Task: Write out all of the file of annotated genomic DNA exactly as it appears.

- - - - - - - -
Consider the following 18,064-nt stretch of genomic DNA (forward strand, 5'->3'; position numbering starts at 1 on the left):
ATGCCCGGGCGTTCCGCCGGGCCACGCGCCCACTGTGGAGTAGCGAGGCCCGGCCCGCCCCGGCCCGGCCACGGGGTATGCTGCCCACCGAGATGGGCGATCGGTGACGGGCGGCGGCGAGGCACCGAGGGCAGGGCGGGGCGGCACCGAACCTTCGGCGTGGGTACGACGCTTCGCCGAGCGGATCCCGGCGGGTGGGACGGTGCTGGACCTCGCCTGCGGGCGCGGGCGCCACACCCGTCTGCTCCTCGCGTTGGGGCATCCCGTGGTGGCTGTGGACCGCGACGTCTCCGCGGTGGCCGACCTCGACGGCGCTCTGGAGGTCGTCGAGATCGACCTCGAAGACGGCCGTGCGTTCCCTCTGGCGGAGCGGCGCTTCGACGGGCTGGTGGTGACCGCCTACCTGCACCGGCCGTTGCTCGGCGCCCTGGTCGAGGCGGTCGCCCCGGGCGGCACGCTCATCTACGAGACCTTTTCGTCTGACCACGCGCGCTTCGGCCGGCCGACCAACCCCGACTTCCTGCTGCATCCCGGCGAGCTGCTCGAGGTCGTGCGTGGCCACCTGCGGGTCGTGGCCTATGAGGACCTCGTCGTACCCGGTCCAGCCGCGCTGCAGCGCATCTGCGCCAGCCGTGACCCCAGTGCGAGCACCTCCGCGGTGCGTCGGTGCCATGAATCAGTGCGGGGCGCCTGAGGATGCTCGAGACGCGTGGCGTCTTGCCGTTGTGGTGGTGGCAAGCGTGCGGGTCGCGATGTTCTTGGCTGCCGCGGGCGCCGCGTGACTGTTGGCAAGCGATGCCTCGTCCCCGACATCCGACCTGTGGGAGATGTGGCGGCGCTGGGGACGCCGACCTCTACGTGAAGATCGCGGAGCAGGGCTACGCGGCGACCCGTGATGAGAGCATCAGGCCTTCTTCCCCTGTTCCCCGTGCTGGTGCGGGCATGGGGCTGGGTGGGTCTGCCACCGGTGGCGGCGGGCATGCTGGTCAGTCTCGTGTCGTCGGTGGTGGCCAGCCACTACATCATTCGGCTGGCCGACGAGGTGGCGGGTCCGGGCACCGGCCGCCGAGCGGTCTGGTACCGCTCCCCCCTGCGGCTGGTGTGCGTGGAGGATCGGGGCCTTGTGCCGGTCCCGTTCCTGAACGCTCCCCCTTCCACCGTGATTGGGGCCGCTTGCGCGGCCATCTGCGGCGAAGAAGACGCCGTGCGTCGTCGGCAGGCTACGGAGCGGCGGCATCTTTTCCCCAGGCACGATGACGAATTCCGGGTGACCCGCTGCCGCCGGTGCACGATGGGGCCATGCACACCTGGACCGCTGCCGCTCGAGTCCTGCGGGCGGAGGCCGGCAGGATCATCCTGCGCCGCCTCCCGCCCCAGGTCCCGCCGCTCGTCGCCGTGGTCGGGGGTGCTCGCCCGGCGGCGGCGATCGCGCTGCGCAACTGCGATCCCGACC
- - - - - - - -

Consider the following 18,064-nt stretch of genomic DNA (forward strand, 5'->3'; position numbering starts at 1 on the left):
ATGCCCGGGCGTTCCGCCGGGCCACGCGCCCACTGTGGAGTAGCGAGGCCCGGCCCGCCCCGGCCCGGCCACGGGGTATGCTGCCCACCGAGATGGGCGATCGGTGACGGGCGGCGGCGAGGCACCGAGGGCAGGGCGGGGCGGCACCGAACCTTCGGCGTGGGTACGACGCTTCGCCGAGCGGATCCCGGCGGGTGGGACGGTGCTGGACCTCGCCTGCGGGCGCGGGCGCCACACCCGTCTGCTCCTCGCGTTGGGGCATCCCGTGGTGGCTGTGGACCGCGACGTCTCCGCGGTGGCCGACCTCGACGGCGCTCTGGAGGTCGTCGAGATCGACCTCGAAGACGGCCGTGCGTTCCCTCTGGCGGAGCGGCGCTTCGACGGGCTGGTGGTGACCGCCTACCTGCACCGGCCGTTGCTCGGCGCCCTGGTCGAGGCGGTCGCCCCGGGCGGCACGCTCATCTACGAGACCTTTTCGTCTGACCACGCGCGCTTCGGCCGGCCGACCAACCCCGACTTCCTGCTGCATCCCGGCGAGCTGCTCGAGGTCGTGCGTGGCCACCTGCGGGTCGTGGCCTATGAGGACCTCGTCGTACCCGGTCCAGCCGCGCTGCAGCGCATCTGCGCCAGCCGTGACCCCAGTGCGAGCACCTCCGCGGTGCGTCGGTGCCATGAATCAGTGCGGGGCGCCTGAGGATGCTCGAGACGCGTGGCGTCTTGCCGTTGTGGTGGTGGCAAGCGTGCGGGTCGCGATGTTCTTGGCTGCCGCGGGCGCCGCGTGACTGTTGGCAAGCGATGCCTCGTCCCCGACATCCGACCTGTGGGAGATGTGGCGGCGCTGGGGACGCCGACCTCTACGTGAAGATCGCGGAGCAGGGCTACGCGGCGACCCGTGATGAGAGCATCAGGCCTTCTTCCCCTGTTCCCCGTGCTGGTGCGGGCATGGGGCTGGGTGGGTCTGCCACCGGTGGCGGCGGGCATGCTGGTCAGTCTCGTGTCGTCGGTGGTGGCCAGCCACTACATCATTCGGCTGGCCGACGAGGTGGCGGGTCCGGGCACCGGCCGCCGAGCGGTCTGGTACCGCTCCCCCCTGCGGCTGGTGTGCGTGGAGGATCGGGGCCTTGTGCCGGTCCCGTTCCTGAACGCTCCCCCTTCCACCGTGATTGGGGCCGCTTGCGCGGCCATCTGCGGCGAAGAAGACGCCGTGCGTCGTCGGCAGGCTACGGAGCGGCGGCATCTTTTCCCCAGGCACGATGACGAATTCCGGGTGACCCGCTGCCGCCGGTGCACGATGGGGCCATGCACACCTGGACCGCTGCCGCTCGAGTCCTGCGGGCGGAGGCCGGCAGGATCATCCTGCGCCGCCTCCCGCCCCAGGTCCCGCCGCTCGTCGCCGTGGTCGGGGGTGCTCGCCCGGCGGCGGCGATCGCGCTGCGCAACTGCGATCCCGACC